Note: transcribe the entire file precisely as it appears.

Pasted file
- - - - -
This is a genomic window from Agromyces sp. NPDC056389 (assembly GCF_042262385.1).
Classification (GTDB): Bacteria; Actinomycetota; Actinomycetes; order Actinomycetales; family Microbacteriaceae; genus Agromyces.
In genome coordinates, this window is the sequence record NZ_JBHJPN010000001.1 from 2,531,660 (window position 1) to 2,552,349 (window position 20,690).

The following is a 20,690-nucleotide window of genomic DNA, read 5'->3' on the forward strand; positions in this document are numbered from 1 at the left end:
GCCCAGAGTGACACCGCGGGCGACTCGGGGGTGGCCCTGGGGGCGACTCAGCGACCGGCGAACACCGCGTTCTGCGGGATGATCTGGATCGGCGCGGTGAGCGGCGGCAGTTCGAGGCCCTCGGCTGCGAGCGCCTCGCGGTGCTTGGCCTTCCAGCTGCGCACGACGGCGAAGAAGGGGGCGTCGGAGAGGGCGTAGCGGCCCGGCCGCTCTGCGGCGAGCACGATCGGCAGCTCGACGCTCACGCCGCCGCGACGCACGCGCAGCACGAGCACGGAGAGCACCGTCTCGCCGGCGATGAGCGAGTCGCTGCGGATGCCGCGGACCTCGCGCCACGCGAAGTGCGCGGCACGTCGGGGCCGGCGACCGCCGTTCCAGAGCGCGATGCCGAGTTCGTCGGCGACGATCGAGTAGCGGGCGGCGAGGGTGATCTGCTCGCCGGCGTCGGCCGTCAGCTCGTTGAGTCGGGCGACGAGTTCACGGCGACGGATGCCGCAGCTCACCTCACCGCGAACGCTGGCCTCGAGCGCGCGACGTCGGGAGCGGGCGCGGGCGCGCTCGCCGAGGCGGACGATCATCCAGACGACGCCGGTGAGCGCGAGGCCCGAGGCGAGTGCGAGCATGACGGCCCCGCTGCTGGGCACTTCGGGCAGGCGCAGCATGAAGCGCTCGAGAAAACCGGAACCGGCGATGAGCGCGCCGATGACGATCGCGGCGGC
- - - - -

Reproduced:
This is a genomic window from Agromyces sp. NPDC056389 (assembly GCF_042262385.1).
Classification (GTDB): Bacteria; Actinomycetota; Actinomycetes; order Actinomycetales; family Microbacteriaceae; genus Agromyces.
In genome coordinates, this window is the sequence record NZ_JBHJPN010000001.1 from 2,531,660 (window position 1) to 2,552,349 (window position 20,690).

The following is a 20,690-nucleotide window of genomic DNA, read 5'->3' on the forward strand; positions in this document are numbered from 1 at the left end:
GCCCAGAGTGACACCGCGGGCGACTCGGGGGTGGCCCTGGGGGCGACTCAGCGACCGGCGAACACCGCGTTCTGCGGGATGATCTGGATCGGCGCGGTGAGCGGCGGCAGTTCGAGGCCCTCGGCTGCGAGCGCCTCGCGGTGCTTGGCCTTCCAGCTGCGCACGACGGCGAAGAAGGGGGCGTCGGAGAGGGCGTAGCGGCCCGGCCGCTCTGCGGCGAGCACGATCGGCAGCTCGACGCTCACGCCGCCGCGACGCACGCGCAGCACGAGCACGGAGAGCACCGTCTCGCCGGCGATGAGCGAGTCGCTGCGGATGCCGCGGACCTCGCGCCACGCGAAGTGCGCGGCACGTCGGGGCCGGCGACCGCCGTTCCAGAGCGCGATGCCGAGTTCGTCGGCGACGATCGAGTAGCGGGCGGCGAGGGTGATCTGCTCGCCGGCGTCGGCCGTCAGCTCGTTGAGTCGGGCGACGAGTTCACGGCGACGGATGCCGCAGCTCACCTCACCGCGAACGCTGGCCTCGAGCGCGCGACGTCGGGAGCGGGCGCGGGCGCGCTCGCCGAGGCGGACGATCATCCAGACGACGCCGGTGAGCGCGAGGCCCGAGGCGAGTGCGAGCATGACGGCCCCGCTGCTGGGCACTTCGGGCAGGCGCAGCATGAAGCGCTCGAGAAAACCGGAACCGGCGATGAGCGCGCCGATGACGATCGCGGCGGC